The Financial Industry Regulatory Authority is ordering Purshe Kaplan Sterling Investments (PKS) to pay almost $3.4M in restitution to a Native American tribe. The tribe had paid excessive sales fees for the purchase of Business Development Companies (BDCs) and non-traded Real Estate Investment Trusts (REITs).
Gopi Vungarala was the Purshe Kaplan Sterling registered representative for the tribe from 7/2011 through at least 1/15/15. He was also the tribe’s Treasury Investment Manager at the same time. It was his job was to oversee the group’s investment portfolio.
FINRA’s case against Vungarala in this matter has yet to be resolved. However, Purshe Kaplan Sterling must also pay $750K for its purportedly inadequate supervision of nontraded REIT and BDC sales.
According to the self-regulatory organization, Purshe Kaplan Sterling failed to identify that the Native American tribe had made over 200 purchases that were eligible for volume-based discounts. FINRA contends that had the firm properly identified the purchase, Vungarala would have been paid just $6M in commissions instead of $9.6M. The tribe also paid almost $2M in commissions to Purshe Kaplan Sterling.
FINRA said that Vungarala misrepresented to Purshe Kaplan Sterling that the tribe was not interested in volume-based discounts. The regulator said that it was because of the firm’s supervisory failures that it did not conduct a proper review of Vungarala’s relationship with the tribe or assess whether his dual roles put him at greater risk of fraudulent behavior.
FINRA Cites Supervisory Failures As a Reason for The Nontraded REIT Fraud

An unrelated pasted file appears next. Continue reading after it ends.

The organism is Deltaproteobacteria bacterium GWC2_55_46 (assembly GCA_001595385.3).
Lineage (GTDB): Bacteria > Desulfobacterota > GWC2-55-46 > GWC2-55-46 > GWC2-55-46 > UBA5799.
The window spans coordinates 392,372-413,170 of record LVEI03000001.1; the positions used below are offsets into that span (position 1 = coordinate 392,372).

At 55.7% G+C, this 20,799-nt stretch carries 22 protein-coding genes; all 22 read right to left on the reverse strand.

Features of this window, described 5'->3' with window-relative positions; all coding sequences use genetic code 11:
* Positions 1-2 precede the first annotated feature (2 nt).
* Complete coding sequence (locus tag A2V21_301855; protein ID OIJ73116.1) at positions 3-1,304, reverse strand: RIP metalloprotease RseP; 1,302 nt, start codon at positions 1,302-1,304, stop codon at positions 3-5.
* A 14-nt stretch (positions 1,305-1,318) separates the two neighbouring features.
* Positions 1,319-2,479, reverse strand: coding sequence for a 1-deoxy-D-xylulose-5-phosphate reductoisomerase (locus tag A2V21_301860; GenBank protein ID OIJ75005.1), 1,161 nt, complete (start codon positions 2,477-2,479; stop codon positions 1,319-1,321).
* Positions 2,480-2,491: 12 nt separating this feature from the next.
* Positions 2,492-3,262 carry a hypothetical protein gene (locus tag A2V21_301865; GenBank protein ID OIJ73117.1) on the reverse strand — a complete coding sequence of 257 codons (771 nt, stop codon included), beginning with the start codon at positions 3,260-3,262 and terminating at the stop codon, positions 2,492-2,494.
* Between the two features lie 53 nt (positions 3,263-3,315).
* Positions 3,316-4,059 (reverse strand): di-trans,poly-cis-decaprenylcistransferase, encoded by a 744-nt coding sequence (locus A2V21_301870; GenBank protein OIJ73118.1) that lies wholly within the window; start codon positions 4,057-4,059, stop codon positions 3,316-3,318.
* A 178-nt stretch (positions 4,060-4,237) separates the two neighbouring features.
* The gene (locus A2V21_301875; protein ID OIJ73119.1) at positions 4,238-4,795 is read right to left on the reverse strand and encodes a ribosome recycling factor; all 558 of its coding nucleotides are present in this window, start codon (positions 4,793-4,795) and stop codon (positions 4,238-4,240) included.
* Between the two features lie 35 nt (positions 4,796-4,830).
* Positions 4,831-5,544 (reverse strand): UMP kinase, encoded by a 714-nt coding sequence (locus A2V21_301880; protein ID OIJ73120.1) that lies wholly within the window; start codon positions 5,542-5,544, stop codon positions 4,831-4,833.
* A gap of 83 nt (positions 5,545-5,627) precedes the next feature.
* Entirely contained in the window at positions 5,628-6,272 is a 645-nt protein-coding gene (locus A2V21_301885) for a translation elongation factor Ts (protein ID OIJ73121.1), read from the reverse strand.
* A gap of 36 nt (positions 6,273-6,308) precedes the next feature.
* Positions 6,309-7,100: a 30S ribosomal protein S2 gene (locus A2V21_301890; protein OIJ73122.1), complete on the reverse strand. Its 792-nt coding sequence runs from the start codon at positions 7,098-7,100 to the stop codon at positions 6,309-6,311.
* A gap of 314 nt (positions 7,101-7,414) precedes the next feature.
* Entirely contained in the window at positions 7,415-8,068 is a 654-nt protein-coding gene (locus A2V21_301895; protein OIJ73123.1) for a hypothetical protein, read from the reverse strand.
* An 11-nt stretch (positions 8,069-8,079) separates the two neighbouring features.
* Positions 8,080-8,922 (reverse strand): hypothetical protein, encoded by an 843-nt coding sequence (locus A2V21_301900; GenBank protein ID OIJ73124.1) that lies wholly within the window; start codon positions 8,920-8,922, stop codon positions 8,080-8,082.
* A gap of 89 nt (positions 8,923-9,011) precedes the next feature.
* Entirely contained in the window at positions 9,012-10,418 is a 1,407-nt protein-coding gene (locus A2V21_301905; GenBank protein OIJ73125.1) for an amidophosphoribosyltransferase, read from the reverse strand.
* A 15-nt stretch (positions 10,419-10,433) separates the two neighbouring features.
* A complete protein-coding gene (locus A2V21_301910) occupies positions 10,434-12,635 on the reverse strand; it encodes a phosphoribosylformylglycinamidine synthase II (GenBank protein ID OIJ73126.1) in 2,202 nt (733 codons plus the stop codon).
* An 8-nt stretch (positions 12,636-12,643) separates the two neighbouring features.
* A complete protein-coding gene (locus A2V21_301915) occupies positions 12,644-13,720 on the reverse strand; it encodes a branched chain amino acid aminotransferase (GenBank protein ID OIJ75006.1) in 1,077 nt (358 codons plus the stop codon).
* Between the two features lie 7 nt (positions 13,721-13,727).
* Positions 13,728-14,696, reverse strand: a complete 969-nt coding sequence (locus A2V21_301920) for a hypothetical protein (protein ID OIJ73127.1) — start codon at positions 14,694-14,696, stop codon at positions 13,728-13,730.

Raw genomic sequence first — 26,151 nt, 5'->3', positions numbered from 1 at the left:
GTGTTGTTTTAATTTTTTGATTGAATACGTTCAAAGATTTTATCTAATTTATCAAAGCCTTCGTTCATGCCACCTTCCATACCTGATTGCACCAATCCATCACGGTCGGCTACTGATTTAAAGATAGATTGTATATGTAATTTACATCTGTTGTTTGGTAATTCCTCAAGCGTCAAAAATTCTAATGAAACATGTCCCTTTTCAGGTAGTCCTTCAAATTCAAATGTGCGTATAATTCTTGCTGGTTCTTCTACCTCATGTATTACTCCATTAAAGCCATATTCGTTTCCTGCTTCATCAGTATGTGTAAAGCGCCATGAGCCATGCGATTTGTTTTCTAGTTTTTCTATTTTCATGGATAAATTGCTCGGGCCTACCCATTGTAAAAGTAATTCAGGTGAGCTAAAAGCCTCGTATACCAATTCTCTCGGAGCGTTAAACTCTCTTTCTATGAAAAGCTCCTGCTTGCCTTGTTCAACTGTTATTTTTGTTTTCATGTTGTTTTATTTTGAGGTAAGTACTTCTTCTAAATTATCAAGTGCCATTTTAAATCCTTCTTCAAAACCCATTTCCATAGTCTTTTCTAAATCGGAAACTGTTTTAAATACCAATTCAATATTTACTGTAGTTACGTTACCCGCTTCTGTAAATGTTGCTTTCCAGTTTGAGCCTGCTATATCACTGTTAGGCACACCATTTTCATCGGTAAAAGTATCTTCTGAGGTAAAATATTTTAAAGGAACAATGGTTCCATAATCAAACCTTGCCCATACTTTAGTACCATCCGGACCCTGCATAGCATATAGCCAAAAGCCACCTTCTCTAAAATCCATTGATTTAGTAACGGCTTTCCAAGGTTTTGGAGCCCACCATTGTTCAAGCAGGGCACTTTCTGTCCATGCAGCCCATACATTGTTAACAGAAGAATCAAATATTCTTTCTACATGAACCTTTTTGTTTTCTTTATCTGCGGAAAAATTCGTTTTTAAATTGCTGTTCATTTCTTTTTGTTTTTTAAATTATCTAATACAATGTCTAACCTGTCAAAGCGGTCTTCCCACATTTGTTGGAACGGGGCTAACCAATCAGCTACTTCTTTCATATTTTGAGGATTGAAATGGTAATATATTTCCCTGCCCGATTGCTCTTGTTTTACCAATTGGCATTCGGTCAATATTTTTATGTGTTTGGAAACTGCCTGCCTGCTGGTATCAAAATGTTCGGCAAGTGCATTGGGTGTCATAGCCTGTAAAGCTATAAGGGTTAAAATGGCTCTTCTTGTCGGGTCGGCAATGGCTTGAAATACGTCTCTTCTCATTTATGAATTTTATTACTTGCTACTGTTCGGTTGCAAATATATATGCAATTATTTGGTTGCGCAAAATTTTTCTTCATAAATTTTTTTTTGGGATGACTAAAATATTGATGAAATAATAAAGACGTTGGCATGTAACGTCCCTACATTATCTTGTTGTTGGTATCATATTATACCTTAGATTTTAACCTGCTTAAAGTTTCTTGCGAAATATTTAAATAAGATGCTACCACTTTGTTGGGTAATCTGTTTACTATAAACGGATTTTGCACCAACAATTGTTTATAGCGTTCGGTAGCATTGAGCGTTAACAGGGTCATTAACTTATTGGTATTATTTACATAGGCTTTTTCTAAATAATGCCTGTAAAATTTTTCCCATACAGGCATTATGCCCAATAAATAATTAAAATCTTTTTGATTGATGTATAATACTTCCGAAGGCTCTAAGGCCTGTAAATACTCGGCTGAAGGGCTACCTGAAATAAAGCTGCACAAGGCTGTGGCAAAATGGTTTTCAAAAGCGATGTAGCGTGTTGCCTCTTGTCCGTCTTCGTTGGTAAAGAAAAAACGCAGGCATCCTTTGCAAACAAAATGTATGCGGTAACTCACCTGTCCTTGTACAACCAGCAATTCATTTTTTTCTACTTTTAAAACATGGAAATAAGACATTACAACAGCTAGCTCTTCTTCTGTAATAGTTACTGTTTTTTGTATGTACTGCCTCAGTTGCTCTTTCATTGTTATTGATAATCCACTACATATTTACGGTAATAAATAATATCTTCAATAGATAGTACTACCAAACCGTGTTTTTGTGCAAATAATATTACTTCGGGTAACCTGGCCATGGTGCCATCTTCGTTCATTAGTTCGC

FINRA believes Purshe Kaplan Sterling’s supervisory failures are the reason that Vungarala was able to misrepresent to the tribe that that neither he nor the firm would be receiving commissions for the tribe’s purchases. The SRO said that this was how he was able to convince the tribe to invest more than $190M in nontraded REITs and BDCs.
The regulator’s order said that Vungarala knew that the Native American tribe bars employees from engaging in business activities that either present possible conflicts of interest or could hurt an employee’s ability to act impartially for the tribe. However, it wasn’t until October 2014, when someone from the tribe confronted Vungarala, that he disclosed that the tribe was paying the firm commissions for the sales. Another two months passed before Vungarala disclosed to the tribe that it was also paying commissions to him.
FINRA determined that between 4/2009 and 10/2014, the firm did not keep up and enforce a supervisory system or written supervisory procedures that were adequate enough to make sure compliance was always in effect when BDCs and nontraded REITS were sold. The SRO said that Purshe Kaplan Securities failed to have procedures that were reasonably designed enough to note whenever accounts qualified for volume discounts. FINRA accused Purshe Kaplan Sterling of failing to provide proper guidance to representatives or their supervisors about how to ensure that these discounts were properly applied.
Purshe Kaplan Sterling is not denying or admitting to the securities findings even though it is settling the case.
Read the FINRA Action (PDF)